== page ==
A father of three who has led volunteer beach cleans for the last four years in west Wales is quitting because of the insurmountable plastic problem around Britain’s coastlines.
“It’s like you’re trying to mop up a flood but the tap’s still running.” Cookson feels like he’s spent the last four years on the losing team: “If it was a football match you would have changed tactics by now.”
He first noticed the sheer amount of plastic littering west Wales’ beaches when he started collecting driftwood to make Christmas trees. It quickly turned him into an anti-plastic activist.
Four years on and his house is like a marine plastic museum. In the garage he has 1,731 cigarette butts collected in an hour and half from the town’s north beach. Each are made of tiny particles of plastic which take at least 15 years to biodegrade.
Inside he shows us a piece of lego that traces back to a ship spill that dumped millions of pieces off the Cornish coast in 1997. And there are toy soldiers – apparently a valued find for beach cleaners.
He also has a huge map on his kitchen wall with Wales’ main watercourses marked out. The main road into Aberystwyth, the A44, crosses the Rheidol river multiple times and there’s a very good chance that the plastic that litters the lay-by will end up in the sea.
Cookson, a former Surfers Against Sewage (SAS) volunteer, is deeply critical of the charity sector. When it comes to the anti-plastic fight “they are not even in the ring”.
He also says that initiatives like SAS’s “plastic-free communities”, and charity campaign “keep Wales tidy” are not working.
He’d like to see charities challenge “corporate consumer capitalism”, by which he means companies like Coca-Cola, who are producing 3m tonnes of plastic packaging ever year – equivalent to 200,000 bottles every single minute.
A Coca-Cola spokesperson said: “We don’t want to see any of our packaging end up as litter. We are supportive of reforms, including the introduction of a deposit return scheme here in Great Britain, to help us get more packaging back. In Great Britain, all our bottles and cans are already 100% recyclable. When disposed of properly, our bottles can be recycled into new bottles over and over again.”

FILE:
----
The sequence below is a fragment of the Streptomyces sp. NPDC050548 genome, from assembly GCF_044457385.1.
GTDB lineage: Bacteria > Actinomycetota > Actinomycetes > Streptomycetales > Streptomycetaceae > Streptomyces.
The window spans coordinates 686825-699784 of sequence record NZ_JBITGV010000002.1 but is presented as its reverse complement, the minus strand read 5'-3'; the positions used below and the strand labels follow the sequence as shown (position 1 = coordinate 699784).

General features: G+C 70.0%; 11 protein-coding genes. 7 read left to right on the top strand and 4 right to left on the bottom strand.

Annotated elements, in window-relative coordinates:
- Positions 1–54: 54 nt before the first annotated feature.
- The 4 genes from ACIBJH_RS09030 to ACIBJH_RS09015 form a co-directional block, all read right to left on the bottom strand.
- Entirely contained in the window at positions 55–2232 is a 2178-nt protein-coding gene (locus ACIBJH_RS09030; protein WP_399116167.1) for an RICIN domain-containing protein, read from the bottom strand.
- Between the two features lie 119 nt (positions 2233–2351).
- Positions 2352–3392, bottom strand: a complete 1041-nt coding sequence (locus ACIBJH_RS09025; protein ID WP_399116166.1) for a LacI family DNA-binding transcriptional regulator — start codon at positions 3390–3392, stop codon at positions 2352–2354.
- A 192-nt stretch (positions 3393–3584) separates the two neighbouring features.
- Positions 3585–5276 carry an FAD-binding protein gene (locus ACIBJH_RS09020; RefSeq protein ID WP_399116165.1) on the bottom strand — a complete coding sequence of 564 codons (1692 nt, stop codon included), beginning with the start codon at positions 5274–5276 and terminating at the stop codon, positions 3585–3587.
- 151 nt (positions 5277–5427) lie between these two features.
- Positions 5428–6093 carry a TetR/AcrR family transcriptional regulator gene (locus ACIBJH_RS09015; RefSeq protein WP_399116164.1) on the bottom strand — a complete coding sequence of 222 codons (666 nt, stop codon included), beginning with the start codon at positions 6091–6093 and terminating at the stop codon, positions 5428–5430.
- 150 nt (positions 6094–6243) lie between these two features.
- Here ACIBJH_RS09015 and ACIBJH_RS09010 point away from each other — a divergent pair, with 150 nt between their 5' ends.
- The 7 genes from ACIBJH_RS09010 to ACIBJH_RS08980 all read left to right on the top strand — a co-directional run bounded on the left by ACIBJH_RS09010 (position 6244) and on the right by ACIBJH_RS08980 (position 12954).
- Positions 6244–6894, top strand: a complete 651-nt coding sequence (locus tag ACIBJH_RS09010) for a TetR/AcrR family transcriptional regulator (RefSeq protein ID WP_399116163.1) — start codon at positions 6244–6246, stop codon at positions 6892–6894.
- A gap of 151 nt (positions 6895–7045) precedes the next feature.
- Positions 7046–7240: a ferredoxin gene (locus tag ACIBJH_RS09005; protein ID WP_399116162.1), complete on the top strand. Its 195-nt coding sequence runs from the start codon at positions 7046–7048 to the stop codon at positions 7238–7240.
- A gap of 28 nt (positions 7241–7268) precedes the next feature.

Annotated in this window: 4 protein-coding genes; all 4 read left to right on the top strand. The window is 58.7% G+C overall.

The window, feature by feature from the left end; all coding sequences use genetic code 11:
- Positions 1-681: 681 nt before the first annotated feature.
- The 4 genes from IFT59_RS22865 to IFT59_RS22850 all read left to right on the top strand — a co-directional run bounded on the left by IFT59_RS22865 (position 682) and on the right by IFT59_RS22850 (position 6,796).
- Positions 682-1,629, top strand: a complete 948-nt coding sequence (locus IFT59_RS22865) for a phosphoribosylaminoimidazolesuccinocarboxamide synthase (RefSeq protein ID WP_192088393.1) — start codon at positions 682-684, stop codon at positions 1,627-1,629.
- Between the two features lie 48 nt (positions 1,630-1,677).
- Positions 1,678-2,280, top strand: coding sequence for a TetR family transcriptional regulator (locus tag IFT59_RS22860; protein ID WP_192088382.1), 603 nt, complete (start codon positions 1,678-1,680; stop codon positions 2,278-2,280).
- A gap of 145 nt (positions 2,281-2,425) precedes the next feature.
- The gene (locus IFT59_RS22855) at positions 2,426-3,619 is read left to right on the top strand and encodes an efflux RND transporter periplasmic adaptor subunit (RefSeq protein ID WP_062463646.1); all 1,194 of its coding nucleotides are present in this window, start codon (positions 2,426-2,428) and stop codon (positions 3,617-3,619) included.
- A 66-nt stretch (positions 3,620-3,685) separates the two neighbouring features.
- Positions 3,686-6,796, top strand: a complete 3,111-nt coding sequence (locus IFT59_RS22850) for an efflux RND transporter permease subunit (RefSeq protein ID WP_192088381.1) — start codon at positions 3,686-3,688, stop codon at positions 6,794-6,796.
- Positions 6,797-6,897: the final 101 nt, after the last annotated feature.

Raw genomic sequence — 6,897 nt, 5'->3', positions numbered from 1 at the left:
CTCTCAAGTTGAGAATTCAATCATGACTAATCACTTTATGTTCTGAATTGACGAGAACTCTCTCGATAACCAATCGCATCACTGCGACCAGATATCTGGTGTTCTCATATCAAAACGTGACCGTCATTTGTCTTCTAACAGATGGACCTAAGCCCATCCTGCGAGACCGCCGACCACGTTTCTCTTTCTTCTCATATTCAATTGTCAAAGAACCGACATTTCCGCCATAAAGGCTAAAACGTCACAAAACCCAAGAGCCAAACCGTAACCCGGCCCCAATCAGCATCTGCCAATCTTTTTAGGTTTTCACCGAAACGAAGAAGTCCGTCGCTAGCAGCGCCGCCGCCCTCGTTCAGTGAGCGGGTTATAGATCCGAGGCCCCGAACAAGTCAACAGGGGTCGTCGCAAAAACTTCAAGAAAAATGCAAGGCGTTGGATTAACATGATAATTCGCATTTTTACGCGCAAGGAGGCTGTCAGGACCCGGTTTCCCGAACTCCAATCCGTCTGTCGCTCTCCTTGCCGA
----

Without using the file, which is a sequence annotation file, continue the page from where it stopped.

For his final beach clean Cookson has enlisted the help of his friend Gilly Thomas who, when she started paddle-boarding three years ago, found two balloons stuck in a tree and the top of a cleaning bottle.
She now devotes her spare time to fishing plastic out of rivers.
The pair are also working with the National Citizen Service, who have assembled 40 teenagers on a summer course at the University of Aberystwyth. Cookson calls them “generation plastic” and tells one boy that the bottle he is drinking Coke from will take at least 400 years to biodegrade.
It comes as 16-year-old activist Greta Thunberg arrives in New York after a zero-carbon yacht trip across the Atlantic to speak at UN climate conference, and in a year in which she has inspired thousands of kids to walk out of school demanding urgent action to fix the climate crisis.
On the beach, volunteer James Philpin, 16, says he is scared about what comes next. “Obviously I can’t vote yet, but people need to change things for the better in terms of the climate.” He thinks there is too much focus “on the older generations. It’s not their world any more.”
As the other teenagers find pens, beauty wrappers and tampon applicators, Cookson explains that “plastic pebbles” are a feature of the summer. These are created when people burn plastic rubbish in beach fires, which gets washed into the sea and forms small, round balls.
Last year Aberystwyth was named a “plastic-free town” by Surfers Against Sewage. Yet under the “plastic-free Aberystwyth” flag, holidaymakers drink out of single-use plastic bottles and eat ice creams with plastic spoons.
Around town there isn’t much evidence of it being enforced either. One of the few cafes with a visible “plastic-free” sign sells single use plastic bottles and gives out plastic cutlery. Both Thomas and Cookson are sceptical that the label has helped the broader battle against plastic.
Back at the beach, Cookson’s last clean-up is over. He refuses to get emotional and says he’d happily return to it: tomorrow, or in five years’ time – but only if can be sure that “the action I’m taking, the energy that I’m putting in, will actually clean the sea.”